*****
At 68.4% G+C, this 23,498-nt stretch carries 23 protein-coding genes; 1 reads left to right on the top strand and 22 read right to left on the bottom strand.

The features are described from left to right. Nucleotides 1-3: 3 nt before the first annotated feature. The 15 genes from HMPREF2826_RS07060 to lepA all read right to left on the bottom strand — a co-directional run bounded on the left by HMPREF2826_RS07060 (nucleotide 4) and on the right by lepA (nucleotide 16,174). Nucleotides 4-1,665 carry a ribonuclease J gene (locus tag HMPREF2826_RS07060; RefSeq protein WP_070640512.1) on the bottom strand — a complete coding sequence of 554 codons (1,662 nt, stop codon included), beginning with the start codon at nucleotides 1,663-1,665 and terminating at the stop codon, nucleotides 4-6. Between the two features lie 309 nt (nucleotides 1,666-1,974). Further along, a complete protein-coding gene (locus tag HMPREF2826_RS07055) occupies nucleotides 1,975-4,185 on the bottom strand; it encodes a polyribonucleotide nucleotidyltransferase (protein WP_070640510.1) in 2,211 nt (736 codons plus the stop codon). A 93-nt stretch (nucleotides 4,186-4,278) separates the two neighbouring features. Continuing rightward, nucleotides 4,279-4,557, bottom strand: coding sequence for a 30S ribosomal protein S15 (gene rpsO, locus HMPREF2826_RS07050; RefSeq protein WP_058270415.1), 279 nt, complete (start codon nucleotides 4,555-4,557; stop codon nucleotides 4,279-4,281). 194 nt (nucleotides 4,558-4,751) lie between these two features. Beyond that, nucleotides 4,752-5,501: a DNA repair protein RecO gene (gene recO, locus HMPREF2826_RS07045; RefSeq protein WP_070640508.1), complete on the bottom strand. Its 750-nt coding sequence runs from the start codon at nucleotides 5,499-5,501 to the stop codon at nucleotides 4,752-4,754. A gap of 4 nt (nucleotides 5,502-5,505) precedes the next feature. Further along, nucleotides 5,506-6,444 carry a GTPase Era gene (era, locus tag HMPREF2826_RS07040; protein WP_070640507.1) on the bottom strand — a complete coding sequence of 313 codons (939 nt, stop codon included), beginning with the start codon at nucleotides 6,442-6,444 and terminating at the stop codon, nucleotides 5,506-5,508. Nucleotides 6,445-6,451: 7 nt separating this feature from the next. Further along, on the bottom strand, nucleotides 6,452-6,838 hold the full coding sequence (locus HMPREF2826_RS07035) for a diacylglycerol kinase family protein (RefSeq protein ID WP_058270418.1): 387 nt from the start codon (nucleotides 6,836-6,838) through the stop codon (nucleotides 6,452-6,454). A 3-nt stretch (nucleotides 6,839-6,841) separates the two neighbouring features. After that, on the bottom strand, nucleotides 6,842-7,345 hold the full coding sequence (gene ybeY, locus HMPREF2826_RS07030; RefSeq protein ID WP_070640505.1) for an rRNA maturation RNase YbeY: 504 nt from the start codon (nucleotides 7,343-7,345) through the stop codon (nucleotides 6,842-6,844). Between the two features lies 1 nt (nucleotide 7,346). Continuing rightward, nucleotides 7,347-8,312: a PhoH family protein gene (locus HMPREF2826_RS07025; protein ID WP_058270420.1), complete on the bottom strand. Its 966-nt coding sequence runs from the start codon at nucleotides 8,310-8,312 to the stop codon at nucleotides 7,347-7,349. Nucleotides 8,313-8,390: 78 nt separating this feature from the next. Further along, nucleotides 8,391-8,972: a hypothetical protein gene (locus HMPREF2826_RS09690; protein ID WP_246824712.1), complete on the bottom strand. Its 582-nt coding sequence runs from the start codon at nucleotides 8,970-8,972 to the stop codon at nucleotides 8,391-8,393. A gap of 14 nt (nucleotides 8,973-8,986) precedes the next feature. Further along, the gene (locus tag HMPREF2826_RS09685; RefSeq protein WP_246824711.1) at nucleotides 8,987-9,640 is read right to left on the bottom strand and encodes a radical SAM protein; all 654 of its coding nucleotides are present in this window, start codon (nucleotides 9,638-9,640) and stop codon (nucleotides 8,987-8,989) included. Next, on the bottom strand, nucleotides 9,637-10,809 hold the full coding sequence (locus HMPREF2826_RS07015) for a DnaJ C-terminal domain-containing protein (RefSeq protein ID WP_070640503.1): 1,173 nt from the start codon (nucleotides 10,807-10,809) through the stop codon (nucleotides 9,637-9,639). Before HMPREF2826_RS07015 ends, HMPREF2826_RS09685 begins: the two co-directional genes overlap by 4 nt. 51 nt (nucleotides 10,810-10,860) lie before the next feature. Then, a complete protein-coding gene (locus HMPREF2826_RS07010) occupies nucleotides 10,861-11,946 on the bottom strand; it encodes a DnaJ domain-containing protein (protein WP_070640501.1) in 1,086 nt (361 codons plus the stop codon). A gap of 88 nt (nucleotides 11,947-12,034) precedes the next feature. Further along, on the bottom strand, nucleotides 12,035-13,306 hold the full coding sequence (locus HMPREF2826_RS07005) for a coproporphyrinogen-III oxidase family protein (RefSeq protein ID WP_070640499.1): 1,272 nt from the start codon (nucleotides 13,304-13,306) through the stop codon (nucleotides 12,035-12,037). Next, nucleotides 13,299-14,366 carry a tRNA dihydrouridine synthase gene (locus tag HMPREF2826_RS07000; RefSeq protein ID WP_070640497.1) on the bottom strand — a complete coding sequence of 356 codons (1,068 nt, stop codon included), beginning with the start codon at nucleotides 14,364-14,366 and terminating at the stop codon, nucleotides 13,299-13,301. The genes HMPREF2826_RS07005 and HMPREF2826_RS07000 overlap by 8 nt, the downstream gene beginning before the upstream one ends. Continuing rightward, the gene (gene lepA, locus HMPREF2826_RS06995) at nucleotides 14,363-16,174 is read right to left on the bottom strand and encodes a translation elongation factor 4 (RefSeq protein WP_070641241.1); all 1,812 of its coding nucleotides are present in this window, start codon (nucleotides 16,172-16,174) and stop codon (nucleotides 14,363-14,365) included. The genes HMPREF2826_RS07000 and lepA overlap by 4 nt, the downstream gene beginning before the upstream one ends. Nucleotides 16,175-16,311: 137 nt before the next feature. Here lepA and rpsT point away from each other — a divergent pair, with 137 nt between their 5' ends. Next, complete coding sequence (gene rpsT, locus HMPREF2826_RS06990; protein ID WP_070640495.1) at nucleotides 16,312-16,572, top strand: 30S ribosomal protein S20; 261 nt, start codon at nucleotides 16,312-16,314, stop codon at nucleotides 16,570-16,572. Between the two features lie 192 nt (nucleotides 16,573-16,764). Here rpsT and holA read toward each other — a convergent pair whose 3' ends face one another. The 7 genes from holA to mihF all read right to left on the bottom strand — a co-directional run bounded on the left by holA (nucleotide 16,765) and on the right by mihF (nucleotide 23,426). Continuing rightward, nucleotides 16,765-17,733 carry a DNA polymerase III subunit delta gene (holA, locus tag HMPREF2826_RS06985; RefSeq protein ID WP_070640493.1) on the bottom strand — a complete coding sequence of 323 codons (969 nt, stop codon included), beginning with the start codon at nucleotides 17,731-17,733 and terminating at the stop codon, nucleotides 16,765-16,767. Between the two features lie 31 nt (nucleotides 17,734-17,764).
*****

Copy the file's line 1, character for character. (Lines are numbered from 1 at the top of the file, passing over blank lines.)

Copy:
At 68.4% G+C, this 23,498-nt stretch carries 23 protein-coding genes; 1 reads left to right on the top strand and 22 read right to left on the bottom strand.